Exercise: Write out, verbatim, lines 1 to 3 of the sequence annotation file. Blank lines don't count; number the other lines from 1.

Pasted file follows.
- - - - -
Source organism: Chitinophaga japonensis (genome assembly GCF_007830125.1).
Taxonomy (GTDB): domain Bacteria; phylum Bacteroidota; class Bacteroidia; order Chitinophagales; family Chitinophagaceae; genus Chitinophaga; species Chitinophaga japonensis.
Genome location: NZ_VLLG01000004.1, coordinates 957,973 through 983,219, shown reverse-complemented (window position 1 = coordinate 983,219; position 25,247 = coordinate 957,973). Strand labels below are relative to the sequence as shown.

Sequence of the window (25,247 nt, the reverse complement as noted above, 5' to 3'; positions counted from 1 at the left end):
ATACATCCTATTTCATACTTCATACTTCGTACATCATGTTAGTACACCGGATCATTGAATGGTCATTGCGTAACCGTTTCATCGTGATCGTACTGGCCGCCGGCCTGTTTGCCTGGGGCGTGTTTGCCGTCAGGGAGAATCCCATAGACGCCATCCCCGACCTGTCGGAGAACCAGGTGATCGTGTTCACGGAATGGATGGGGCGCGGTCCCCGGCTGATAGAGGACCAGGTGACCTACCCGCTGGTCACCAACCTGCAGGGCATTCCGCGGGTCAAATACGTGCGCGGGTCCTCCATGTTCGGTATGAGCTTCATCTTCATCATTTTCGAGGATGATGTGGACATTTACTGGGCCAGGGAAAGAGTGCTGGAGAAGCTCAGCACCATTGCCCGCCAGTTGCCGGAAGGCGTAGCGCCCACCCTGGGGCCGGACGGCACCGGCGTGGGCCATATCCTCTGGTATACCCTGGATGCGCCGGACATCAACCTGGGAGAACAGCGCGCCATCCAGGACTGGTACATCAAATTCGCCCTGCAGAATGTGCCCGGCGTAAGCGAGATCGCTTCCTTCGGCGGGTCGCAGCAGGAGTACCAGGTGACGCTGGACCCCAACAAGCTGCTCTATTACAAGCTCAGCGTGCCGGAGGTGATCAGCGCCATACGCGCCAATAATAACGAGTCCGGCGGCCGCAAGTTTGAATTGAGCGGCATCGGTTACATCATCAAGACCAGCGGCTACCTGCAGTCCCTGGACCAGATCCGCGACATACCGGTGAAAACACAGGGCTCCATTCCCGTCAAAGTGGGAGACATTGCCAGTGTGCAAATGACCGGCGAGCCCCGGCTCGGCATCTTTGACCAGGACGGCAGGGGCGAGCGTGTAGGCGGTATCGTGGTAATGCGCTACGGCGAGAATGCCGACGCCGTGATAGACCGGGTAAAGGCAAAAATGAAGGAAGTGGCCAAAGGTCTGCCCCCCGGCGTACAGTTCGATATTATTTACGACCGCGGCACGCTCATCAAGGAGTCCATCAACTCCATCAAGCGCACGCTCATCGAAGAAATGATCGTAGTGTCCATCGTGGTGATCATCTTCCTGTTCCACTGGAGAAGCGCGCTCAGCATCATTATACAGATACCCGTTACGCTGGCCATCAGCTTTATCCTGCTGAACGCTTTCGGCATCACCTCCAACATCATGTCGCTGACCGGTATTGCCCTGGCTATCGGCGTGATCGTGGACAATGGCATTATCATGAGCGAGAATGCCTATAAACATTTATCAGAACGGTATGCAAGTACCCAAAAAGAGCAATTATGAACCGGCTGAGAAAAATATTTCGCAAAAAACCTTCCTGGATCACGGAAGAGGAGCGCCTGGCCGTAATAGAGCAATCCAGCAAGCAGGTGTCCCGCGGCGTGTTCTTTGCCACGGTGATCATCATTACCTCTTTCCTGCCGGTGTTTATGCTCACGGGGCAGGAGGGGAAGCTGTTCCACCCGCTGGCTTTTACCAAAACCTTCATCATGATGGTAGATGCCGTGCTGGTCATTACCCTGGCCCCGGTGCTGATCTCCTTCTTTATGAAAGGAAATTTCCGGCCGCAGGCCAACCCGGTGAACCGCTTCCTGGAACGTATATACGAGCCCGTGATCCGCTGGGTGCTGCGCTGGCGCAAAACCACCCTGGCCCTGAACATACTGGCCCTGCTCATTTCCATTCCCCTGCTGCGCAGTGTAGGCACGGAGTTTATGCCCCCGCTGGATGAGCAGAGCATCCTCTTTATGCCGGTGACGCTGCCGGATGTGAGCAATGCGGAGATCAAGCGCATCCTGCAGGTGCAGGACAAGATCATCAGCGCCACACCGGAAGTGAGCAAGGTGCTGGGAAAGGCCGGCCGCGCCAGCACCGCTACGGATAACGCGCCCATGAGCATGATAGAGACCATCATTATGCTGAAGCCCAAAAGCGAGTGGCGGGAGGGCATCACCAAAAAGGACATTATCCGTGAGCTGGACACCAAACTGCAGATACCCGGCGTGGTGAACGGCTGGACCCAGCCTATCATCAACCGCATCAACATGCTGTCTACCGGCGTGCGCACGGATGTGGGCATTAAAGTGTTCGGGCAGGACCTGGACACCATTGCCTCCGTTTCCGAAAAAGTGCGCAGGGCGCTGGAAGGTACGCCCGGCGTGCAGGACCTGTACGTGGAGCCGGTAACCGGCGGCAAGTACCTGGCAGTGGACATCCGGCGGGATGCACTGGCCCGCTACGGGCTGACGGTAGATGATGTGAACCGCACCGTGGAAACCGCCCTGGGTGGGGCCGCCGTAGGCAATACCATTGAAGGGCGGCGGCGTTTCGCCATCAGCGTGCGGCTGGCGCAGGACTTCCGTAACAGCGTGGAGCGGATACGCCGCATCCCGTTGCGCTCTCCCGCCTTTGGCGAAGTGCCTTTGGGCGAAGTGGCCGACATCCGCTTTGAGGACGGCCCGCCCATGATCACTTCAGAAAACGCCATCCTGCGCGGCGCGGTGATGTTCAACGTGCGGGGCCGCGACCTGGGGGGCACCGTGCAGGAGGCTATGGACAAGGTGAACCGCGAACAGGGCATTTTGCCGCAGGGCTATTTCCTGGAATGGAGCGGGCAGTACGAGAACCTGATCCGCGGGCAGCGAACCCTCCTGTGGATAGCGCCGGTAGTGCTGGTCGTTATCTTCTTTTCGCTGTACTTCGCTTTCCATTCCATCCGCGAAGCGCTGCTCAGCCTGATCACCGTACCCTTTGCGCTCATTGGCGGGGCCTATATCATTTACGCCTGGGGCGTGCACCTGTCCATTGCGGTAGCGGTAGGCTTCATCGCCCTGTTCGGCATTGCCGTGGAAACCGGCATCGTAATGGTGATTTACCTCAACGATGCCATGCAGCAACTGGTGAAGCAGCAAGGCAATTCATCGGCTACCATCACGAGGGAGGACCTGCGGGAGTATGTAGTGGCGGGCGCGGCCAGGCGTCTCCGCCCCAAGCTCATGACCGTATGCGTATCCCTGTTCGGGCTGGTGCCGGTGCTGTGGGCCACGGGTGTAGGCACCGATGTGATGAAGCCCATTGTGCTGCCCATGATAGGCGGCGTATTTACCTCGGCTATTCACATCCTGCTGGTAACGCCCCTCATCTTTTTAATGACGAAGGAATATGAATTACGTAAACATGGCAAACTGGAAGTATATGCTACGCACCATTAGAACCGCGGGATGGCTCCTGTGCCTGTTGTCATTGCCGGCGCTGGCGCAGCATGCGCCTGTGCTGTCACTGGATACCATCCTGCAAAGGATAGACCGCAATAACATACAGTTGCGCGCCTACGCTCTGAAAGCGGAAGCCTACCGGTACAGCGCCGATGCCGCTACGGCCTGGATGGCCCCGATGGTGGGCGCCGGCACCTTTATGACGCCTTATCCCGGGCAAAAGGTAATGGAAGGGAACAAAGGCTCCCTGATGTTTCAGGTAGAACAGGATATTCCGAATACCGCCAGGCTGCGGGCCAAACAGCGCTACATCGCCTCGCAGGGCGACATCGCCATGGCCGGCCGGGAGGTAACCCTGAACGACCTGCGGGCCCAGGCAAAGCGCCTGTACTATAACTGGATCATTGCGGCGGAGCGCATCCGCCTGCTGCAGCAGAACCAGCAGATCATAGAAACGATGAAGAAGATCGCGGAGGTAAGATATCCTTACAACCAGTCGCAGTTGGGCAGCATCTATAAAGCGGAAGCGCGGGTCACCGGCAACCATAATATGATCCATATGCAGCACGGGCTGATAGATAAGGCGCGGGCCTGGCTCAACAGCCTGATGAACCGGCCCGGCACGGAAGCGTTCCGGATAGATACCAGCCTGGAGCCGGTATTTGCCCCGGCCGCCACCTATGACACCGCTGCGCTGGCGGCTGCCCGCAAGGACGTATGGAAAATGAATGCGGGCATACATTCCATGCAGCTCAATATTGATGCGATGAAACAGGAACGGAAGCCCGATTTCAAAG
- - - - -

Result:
Source organism: Chitinophaga japonensis (genome assembly GCF_007830125.1).
Taxonomy (GTDB): domain Bacteria; phylum Bacteroidota; class Bacteroidia; order Chitinophagales; family Chitinophagaceae; genus Chitinophaga; species Chitinophaga japonensis.
Genome location: NZ_VLLG01000004.1, coordinates 957,973 through 983,219, shown reverse-complemented (window position 1 = coordinate 983,219; position 25,247 = coordinate 957,973). Strand labels below are relative to the sequence as shown.